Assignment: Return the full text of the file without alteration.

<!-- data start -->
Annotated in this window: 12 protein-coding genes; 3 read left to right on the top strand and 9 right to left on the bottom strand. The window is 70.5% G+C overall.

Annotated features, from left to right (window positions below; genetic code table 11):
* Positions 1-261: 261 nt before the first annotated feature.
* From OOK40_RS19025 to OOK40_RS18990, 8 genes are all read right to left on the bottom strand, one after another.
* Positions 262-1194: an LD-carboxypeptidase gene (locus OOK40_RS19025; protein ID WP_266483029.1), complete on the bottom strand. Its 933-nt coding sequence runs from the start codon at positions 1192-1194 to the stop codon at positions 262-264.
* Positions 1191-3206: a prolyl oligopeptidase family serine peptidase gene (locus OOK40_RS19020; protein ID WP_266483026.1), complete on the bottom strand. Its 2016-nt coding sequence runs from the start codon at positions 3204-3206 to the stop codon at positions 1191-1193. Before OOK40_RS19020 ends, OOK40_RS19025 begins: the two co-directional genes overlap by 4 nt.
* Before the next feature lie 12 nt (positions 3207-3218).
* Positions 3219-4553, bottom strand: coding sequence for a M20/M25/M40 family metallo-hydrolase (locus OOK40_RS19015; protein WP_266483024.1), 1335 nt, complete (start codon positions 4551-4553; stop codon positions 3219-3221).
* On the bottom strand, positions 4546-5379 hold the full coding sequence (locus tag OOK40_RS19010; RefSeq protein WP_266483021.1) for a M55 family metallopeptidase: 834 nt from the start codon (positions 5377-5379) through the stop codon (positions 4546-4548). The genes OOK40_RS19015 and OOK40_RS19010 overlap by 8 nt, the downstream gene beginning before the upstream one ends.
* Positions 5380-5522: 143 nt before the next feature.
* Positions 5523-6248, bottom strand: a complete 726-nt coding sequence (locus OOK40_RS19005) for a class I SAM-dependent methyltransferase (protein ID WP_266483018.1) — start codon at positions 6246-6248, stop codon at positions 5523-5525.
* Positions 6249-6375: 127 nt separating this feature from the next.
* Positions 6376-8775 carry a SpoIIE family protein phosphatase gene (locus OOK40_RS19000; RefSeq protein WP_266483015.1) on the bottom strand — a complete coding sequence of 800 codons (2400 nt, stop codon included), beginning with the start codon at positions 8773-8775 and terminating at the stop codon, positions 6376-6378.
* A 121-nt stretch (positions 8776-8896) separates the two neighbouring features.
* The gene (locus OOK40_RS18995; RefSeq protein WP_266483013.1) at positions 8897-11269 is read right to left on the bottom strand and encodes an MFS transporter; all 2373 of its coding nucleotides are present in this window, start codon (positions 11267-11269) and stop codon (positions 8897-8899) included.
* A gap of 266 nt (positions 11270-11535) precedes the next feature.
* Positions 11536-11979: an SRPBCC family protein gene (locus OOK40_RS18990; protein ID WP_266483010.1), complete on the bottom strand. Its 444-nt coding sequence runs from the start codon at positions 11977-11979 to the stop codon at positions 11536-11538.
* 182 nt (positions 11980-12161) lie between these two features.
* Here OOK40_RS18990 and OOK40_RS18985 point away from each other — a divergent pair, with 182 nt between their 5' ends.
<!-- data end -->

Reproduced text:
Annotated in this window: 12 protein-coding genes; 3 read left to right on the top strand and 9 right to left on the bottom strand. The window is 70.5% G+C overall.

Annotated features, from left to right (window positions below; genetic code table 11):
* Positions 1-261: 261 nt before the first annotated feature.
* From OOK40_RS19025 to OOK40_RS18990, 8 genes are all read right to left on the bottom strand, one after another.
* Positions 262-1194: an LD-carboxypeptidase gene (locus OOK40_RS19025; protein ID WP_266483029.1), complete on the bottom strand. Its 933-nt coding sequence runs from the start codon at positions 1192-1194 to the stop codon at positions 262-264.
* Positions 1191-3206: a prolyl oligopeptidase family serine peptidase gene (locus OOK40_RS19020; protein ID WP_266483026.1), complete on the bottom strand. Its 2016-nt coding sequence runs from the start codon at positions 3204-3206 to the stop codon at positions 1191-1193. Before OOK40_RS19020 ends, OOK40_RS19025 begins: the two co-directional genes overlap by 4 nt.
* Before the next feature lie 12 nt (positions 3207-3218).
* Positions 3219-4553, bottom strand: coding sequence for a M20/M25/M40 family metallo-hydrolase (locus OOK40_RS19015; protein WP_266483024.1), 1335 nt, complete (start codon positions 4551-4553; stop codon positions 3219-3221).
* On the bottom strand, positions 4546-5379 hold the full coding sequence (locus tag OOK40_RS19010; RefSeq protein WP_266483021.1) for a M55 family metallopeptidase: 834 nt from the start codon (positions 5377-5379) through the stop codon (positions 4546-4548). The genes OOK40_RS19015 and OOK40_RS19010 overlap by 8 nt, the downstream gene beginning before the upstream one ends.
* Positions 5380-5522: 143 nt before the next feature.
* Positions 5523-6248, bottom strand: a complete 726-nt coding sequence (locus OOK40_RS19005) for a class I SAM-dependent methyltransferase (protein ID WP_266483018.1) — start codon at positions 6246-6248, stop codon at positions 5523-5525.
* Positions 6249-6375: 127 nt separating this feature from the next.
* Positions 6376-8775 carry a SpoIIE family protein phosphatase gene (locus OOK40_RS19000; RefSeq protein WP_266483015.1) on the bottom strand — a complete coding sequence of 800 codons (2400 nt, stop codon included), beginning with the start codon at positions 8773-8775 and terminating at the stop codon, positions 6376-6378.
* A 121-nt stretch (positions 8776-8896) separates the two neighbouring features.
* The gene (locus OOK40_RS18995; RefSeq protein WP_266483013.1) at positions 8897-11269 is read right to left on the bottom strand and encodes an MFS transporter; all 2373 of its coding nucleotides are present in this window, start codon (positions 11267-11269) and stop codon (positions 8897-8899) included.
* A gap of 266 nt (positions 11270-11535) precedes the next feature.
* Positions 11536-11979: an SRPBCC family protein gene (locus OOK40_RS18990; protein ID WP_266483010.1), complete on the bottom strand. Its 444-nt coding sequence runs from the start codon at positions 11977-11979 to the stop codon at positions 11536-11538.
* 182 nt (positions 11980-12161) lie between these two features.
* Here OOK40_RS18990 and OOK40_RS18985 point away from each other — a divergent pair, with 182 nt between their 5' ends.